Friday, October 31, 2008

What If Natural Law Teaches Theonomy?

Let's grant, for the sake of the argument, some of the apparent theses of the "Two Kingdoms" folks, and assent to the idea of "natural law" as being the normative principle for civil governments. What if, just as the light of nature points us to find the revelation from God and read it in things spiritual, so also the light of nature points us to find the revelation from God and read it in the moral aspects of civil law?

Is it possible that natural law leads to theonomy?

-TurrertinFan

P.S. I want to be very clear: I hold to the tri-partite division of Old Testament law: the moral law is constant, the civil law is abrogated but relevant as to its general equity, and the ceremonial law is fulfilled in Christ. This is the "Confessional" position and different from the novel position espoused, it seems, among "two kingdoms" folks that the civil law was essentially ceremonial and consequently fulfilled in Christ.

4 comments:

TheoJunkie said...

I guess I need to get out more. I have argued with people about the persistence of the moral law (etc) before, but it never crossed my mind that people actually actively hold (as opposed to ignorantly assume) anything other than the tri-partite view that you describe (which I never had a name for-- nor thought I needed a name for-- either, until today).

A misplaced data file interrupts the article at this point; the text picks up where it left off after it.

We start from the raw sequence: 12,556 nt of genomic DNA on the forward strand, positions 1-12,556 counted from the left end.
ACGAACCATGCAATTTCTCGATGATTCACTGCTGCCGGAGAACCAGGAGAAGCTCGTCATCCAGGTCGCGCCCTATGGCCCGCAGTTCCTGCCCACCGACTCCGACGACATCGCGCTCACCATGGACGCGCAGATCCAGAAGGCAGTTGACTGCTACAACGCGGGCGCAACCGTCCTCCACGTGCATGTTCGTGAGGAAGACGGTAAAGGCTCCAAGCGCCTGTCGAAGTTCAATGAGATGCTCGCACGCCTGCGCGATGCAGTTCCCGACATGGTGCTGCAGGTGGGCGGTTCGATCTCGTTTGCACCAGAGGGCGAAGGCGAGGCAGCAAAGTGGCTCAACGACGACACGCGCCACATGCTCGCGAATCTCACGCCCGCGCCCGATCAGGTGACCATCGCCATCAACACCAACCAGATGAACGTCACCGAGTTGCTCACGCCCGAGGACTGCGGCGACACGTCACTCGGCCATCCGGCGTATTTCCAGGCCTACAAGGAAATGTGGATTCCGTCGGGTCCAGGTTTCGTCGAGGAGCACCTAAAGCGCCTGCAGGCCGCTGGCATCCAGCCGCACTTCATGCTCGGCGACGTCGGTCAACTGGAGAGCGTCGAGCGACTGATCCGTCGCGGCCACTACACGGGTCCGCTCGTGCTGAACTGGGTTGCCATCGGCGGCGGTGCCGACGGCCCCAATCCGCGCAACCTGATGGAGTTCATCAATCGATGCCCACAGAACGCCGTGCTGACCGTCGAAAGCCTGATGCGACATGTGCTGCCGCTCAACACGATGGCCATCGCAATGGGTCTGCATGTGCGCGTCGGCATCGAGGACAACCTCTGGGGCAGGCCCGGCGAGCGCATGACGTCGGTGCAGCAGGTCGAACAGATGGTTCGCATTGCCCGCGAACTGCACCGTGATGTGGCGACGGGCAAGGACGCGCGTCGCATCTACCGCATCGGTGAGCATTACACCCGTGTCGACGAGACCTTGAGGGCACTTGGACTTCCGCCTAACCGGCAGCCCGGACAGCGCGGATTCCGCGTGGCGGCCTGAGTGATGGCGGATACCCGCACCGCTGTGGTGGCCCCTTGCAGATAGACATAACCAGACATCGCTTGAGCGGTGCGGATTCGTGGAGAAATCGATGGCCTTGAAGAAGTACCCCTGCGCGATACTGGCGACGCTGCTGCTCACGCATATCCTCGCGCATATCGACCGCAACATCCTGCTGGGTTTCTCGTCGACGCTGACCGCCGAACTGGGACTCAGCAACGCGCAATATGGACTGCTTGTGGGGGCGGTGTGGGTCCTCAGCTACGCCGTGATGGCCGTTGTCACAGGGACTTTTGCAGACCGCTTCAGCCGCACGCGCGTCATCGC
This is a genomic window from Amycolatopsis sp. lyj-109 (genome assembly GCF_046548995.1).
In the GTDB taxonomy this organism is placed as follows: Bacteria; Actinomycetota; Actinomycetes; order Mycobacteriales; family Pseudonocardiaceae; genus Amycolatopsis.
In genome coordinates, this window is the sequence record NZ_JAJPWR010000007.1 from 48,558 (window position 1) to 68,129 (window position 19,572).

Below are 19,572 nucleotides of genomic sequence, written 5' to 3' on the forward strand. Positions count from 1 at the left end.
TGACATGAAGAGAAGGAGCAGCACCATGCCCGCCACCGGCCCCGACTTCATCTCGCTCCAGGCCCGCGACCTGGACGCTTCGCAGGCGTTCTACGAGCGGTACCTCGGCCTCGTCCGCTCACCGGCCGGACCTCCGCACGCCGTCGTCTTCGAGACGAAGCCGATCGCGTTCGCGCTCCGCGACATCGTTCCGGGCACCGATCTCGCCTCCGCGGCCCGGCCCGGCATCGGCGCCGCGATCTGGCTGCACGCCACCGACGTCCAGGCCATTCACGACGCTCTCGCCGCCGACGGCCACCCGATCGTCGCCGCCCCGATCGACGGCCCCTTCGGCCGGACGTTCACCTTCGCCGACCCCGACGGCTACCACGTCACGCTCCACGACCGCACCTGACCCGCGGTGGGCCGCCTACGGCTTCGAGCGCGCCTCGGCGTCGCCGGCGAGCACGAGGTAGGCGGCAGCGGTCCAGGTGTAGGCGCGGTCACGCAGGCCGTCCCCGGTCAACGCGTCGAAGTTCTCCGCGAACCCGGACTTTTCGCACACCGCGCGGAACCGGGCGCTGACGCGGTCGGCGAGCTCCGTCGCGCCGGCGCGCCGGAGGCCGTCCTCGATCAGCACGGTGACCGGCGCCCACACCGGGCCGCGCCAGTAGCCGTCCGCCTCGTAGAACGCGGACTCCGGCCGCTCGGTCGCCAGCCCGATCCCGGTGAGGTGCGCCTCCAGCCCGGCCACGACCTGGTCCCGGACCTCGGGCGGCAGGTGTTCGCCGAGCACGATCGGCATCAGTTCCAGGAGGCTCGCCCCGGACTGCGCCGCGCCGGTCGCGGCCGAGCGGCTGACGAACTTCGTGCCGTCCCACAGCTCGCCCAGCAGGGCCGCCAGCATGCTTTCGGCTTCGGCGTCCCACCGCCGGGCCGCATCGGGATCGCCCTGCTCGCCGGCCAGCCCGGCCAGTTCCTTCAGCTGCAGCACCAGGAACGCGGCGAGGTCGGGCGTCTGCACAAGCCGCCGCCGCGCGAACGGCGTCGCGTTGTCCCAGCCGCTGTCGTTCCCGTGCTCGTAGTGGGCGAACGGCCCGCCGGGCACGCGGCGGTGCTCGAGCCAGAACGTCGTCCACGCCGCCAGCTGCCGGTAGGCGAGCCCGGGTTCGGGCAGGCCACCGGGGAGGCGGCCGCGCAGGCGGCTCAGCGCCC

Turretinfan said...

TJ: I think I'll substitute this post with one more directed to this issue.

vital one said...

it is basic to theonomy - at least that was the way i learned about theonomy. natural law is inseparable from a true theonomy. i should state that the understanding of theonomy i was schooled under holds that the clarity of creation as revelation is what roots natural law and accountability to its duty. it was until later that i came to realize that most theonomists root theonomy primarily in special revelation (scripture) as opposed to general revelation (creation). i personally don't see how one can justify theonomy without also upholding its ground in the clarity of creation as revelation, but i admit that it is mainly because of how i was taught to view theonomy.

brandon said...

Riddlebarger admits this point in his lectures on two kingdoms:
http://contrast2.wordpress.com/2014/04/16/the-natural-law-state-church/